Exposure to abuse and neglect during childhood and adolescence were retrospectively assessed in N = 168 adult individuals with psychotic disorder. Conditioned random forest regression was used to define the importance of type and timing of ACE for predicting domains of the MATRICS Consensus Cognitive Battery (MCCB).
Significant importance of ACE was determined for 5 out of 7 MCCB domains. Particularly abuse at age 3 contributed to dysfunctional cognitive domains attention, learning, and working memory. Social cognition was related to neglect experienced at 11–12 years, and to cumulative ACE.
Abuse and neglect at periods when children spend substantial time in their families affect cognitive functioning, and hence aggravate dysfunction in psychosis. Results support the neurodevelopmental perspective on psychosis and the diagnostic value of type and timing of ACE.
Kognitive Defizite bei Schizophren Erkrankten : Einfluss von Training
2015, Carolus, Almut, Popova, Petia, Rockstroh, Brigitte
Kognitive Funktionseinschränkungen sind zentrales Merkmal schizophrener Erkrankungen und werden entsprechend im Behandlungskonzept berücksichtigt. Kognitive Remediationsprogramme gelten als wirksam, Effektstärken als moderat. Trainingsvarianten werden zur Effektoptimierung erprobt.
Ist gezieltes Funktionstraining in neuroplastizitäts-orientiertem Lernkontext effektiver als breitgefächertes Behandlungsprogramm und werden Effekte durch das Erkrankungsstadium moduliert?
Bei 59 chronisch und 31 ersthospitalisierten schizophren Erkrankten wurden kognitive Defizite über Testleistungen der MATRICS Consensus Cognitive Test Battery gegenüber 25 gesunder Kontrollpersonen erfasst. Testleistungen vor, nach 4-wöchiger Interventionsphase mit zwei spezifischen Trainings oder Standardbehandlung und 3-monatiger Katamnese prüften den Einfluss von Interventionstypus und Erkrankungsstadium auf Leistungsverbesserung.
Sowohl chronische wie erstmals behandelte Patienten aller Behandlungsgruppen verbesserten sich signifikant über die Messzeitpunkte, obwohl Defizite relativ zu Kontrollen fortbestanden.
Spezifisches Training verbessert kognitive Funktionen nicht über Zeit/Remissionseffekte hinaus.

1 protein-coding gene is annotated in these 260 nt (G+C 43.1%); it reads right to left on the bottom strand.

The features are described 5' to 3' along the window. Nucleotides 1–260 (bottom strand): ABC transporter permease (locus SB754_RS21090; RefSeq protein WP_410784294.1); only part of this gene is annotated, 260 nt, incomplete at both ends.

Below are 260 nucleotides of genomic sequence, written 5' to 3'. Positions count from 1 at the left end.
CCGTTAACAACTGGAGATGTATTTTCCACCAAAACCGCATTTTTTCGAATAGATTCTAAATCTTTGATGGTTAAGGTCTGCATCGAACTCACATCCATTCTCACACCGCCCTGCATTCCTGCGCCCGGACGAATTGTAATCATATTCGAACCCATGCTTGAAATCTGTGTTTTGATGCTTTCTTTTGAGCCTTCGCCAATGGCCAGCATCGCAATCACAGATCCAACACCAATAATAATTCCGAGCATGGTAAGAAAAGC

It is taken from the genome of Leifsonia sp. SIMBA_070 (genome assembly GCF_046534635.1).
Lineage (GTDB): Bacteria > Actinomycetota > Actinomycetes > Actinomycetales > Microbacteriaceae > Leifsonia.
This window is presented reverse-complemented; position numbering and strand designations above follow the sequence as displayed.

Changing facial affect recognition in schizophrenia : Effects of training on brain dynamics
2014, Popova, Petia, Popov, Tzvetan G., Wienbruch, Christian, Carolus, Almut, Miller, Gregory A., Rockstroh, Brigitte
Deficits in social cognition including facial affect recognition and their detrimental effects on functional outcome are well established in schizophrenia. Structured training can have substantial effects on social cognitive measures including facial affect recognition. Elucidating training effects on cortical mechanisms involved in facial affect recognition may identify causes of dysfunctional facial affect recognition in schizophrenia and foster remediation strategies. In the present study, 57 schizophrenia patientswere randomly assigned to (a) computer-based facial affect training that focused on affect discrimination and working memory in 20 daily 1-hour sessions, (b) similarly intense, targeted cognitive training on auditory-verbal discrimination and working memory, or (c) treatment as usual. Neuromagnetic activity was measured before and after training during a dynamic facial affect recognition task (5 s videos showing human faces gradually changing from neutral to fear or to happy expressions). Effects on 10–13 Hz (alpha) power during the transition from neutral to emotional expressionswere assessed viaMEG based on previous findings that alpha power increase is related to facial affect recognition and is smaller in schizophrenia than in healthy subjects. Targeted affect training improved overt performance on the training tasks. Moreover, alpha power increase during the dynamic facial affect recognition task was larger after affect training than after treatment-as-usual, though similar to that after targeted perceptual–cognitive training, indicating somewhat nonspecific benefits. Alpha power modulationwas unrelated to general neuropsychological test performance, which improved in all groups. Results suggest that specific neural processes supporting facial affect recognition, evident in oscillatory phenomena, are modifiable. This should be considered when developing remediation strategies targeting social cognition in schizophrenia.
Dynamics of alpha oscillations elucidate facial affect recognition in schizophrenia
2014-03, Popov, Tzvetan G., Rockstroh, Brigitte, Popova, Petia, Carolus, Almut, Miller, Gregory A.
Impaired facial affect recognition is characteristic of schizophrenia and has been related to impaired social function, but the relevant neural mechanisms have not been fully identified. The present study sought to identify the role of oscillatory alpha activity in that deficit during the process of facial emotion recognition. Neuromagnetic brain activity was monitored while 44 schizophrenia patients and 44 healthy controls viewed 5-s videos showing human faces gradually changing from neutral to fearful or happy expressions or from the neutral face of one poser to the neutral face of another. Recognition performance was determined separately by self-report. Relative to prestimulus baseline, controls exhibited a 10- to 15-Hz power increase prior to full recognition and a 10- to 15-Hz power decrease during the postrecognition phase. These results support recent proposals about the function of alpha-band oscillations in normal stimulus evaluation. The patients failed to show this sequence of alpha power increase and decrease and also showed low 10- to 15-Hz power and high 10- to 15-Hz connectivity during the prestimulus baseline. In light of the proposal that a combination of alpha power increase and functional disconnection facilitates information intake and processing, the finding of an abnormal association of low baseline alpha power and high connectivity in schizophrenia suggests a state of impaired readiness that fosters abnormal dynamics during facial affect recognition.